This tribute is part of a series of reflections from HLS faculty, staff and alumni on the 15th anniversary of 9/11. View all tributes.
Contributor: Jonathan Nomamiukor ’14
Jonathan Nomamiukor ’14 is a co-founder of WealthEquality.org, an institution dedicated to combating income inequality around the globe, and a fellow at the Equal Justice Initiative. A 2014 Harvard Law School Public Service Venture Fund Fellow, he interned at Reprieve, Texas Rio Grande Legal Aid, and Texas Defender Service during law school, and he clerked for the Federal Public Defender for the Southern District of Texas.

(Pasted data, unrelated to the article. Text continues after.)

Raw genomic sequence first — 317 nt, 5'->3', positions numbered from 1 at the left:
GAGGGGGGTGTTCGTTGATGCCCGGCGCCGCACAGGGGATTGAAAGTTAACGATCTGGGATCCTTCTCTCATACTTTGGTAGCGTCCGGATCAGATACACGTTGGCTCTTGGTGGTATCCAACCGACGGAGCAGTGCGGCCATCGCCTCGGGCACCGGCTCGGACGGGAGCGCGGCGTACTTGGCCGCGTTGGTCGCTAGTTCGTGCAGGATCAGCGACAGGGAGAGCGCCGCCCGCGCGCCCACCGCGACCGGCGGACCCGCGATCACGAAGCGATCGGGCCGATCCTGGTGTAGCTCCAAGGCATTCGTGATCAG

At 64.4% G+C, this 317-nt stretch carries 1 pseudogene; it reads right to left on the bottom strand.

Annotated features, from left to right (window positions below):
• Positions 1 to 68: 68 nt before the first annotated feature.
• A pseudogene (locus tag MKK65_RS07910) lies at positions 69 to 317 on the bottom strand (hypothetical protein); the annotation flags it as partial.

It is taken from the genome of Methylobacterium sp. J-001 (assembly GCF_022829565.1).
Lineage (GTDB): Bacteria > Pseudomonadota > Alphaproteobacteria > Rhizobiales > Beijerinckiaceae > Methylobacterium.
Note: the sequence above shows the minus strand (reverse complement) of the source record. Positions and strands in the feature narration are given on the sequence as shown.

I’m twenty-eight years old and my country has been at war for over half my life.
The reality that over one million people have died during the War on Terror, including over 10,000 Americans, is often lost on folks like me who don’t have to face the byproducts of war.That isn’t so for people like my mom. Shortly after she dropped me off at school on September 11th, 2001, she joined the Dallas Veterans Affairs Hospital as a nurse. My mom, who in 1980 immigrated to this country from Nigeria, is responsible for nursing U.S. soldiers back to health. Over the last fifteen years, she has helped thousands of women and men who chose to sacrifice their bodies and mental health because they wanted to serve our country. Although I’m no proponent of war, I am grateful to her and I am grateful to them for that sacrifice.